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El Movimiento: The Chicano Movement comes to Pueblo

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Photo by Paulina Alarcon
The El Movimiento exhibition documents Chicanos’ struggle for justice in the ’60s and ’70s. | Photo by Paulina Alarcon

El Movimiento: The Chicano Movement in Colorado, sponsored by Colorado State University-Pueblo, will be on display at El Pueblo History Museum beginning Jan. 22. El Movimiento documents Chicanos’ struggle for justice in Colorado during the 1960s and 1970s through boycotts, demonstrations and organized events.

The event had an open reception on Jan. 22 that consisted of food and live music with a trio that played popular Mexican-American songs to the public.

Rita J. Martinez, coordinator of the event, explained that the “El Movimiento” exhibit started in Denver, February 2015 and ran through October 2015. By the summer of 2015, the Pueblo community arranged the exhibition to travel to Pueblo.

The exhibition in Pueblo is a combination of the original exhibition plus some of Pueblo history.

Thanks to the successful outcome of “El Movimiento” in Denver, CSU-Pueblo offered a new class in the beginning of the spring semester called el movimiento, which features historical events and names related to the movement.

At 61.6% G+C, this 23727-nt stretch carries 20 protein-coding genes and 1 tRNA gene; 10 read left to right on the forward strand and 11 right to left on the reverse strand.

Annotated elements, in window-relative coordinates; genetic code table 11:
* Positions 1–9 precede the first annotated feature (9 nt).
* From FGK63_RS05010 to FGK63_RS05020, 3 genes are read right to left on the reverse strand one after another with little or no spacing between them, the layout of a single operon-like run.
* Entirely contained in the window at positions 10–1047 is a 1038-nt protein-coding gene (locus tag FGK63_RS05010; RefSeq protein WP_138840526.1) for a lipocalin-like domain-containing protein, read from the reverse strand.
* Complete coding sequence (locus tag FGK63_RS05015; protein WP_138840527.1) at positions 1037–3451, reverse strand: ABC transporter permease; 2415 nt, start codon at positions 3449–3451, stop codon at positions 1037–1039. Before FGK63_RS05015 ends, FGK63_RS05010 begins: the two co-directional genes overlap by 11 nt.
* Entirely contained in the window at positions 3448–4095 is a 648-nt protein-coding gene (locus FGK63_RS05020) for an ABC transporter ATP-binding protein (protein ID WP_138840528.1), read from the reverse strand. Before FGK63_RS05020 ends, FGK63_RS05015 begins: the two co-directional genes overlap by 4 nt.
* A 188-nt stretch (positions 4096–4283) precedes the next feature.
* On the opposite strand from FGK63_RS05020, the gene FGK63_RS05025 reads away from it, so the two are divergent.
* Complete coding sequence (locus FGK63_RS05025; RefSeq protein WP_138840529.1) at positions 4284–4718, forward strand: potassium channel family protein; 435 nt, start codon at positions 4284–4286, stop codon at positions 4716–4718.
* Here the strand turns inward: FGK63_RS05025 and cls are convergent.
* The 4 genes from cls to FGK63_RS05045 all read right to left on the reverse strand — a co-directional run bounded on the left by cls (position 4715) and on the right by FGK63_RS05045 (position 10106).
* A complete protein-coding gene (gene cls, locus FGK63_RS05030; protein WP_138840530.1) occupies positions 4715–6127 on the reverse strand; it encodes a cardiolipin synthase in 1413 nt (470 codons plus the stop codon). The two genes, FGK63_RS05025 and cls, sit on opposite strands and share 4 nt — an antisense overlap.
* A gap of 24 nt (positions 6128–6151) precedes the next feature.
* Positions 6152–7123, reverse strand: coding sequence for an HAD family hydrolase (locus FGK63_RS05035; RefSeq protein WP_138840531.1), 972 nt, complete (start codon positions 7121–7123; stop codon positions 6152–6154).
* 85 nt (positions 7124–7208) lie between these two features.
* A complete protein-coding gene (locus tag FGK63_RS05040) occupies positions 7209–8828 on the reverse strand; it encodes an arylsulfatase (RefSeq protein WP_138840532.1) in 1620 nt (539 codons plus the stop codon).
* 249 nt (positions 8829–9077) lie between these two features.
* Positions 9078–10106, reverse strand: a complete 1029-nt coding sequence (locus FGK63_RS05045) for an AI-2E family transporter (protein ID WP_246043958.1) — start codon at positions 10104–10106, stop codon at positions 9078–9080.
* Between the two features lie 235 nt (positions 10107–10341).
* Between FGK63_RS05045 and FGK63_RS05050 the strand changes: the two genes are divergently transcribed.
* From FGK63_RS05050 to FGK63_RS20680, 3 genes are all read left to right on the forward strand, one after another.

There is also a book that follows the exhibit along with the class offered at CSU-Pueblo. Publisher, editor and author at Vanishing Horizons, Deborah Martinez, published “El Movimiento.”

The book is used as a text book for the class that will be available while the exhibition is held in Pueblo, spring and fall semesters.

According to Martinez, the success of the exhibit will determine whether the El Movimiento exhibit will be kept permanently in Pueblo or not.

“The one in Denver stood because of its popularity. It was very well-received by the Colorado community,” Martinez added.

Part of the exhibit will focus on Pueblo's history. | Photo by Paulina Alarcon
Part of the exhibit will focus on Pueblo’s history. | Photo by Paulina Alarcon

Martinez said that her company can help writers identify and develop a memoir project, guide the research, edit the writing and publish the book in print.

“As an author, I choose to define and redefine the Southwest through children’s stories, articles or books. History is constantly changing and I want to be a part of that,” Martinez said.

The exhibit will run until Dec. 12, 2016 in Pueblo and is open and free to the public.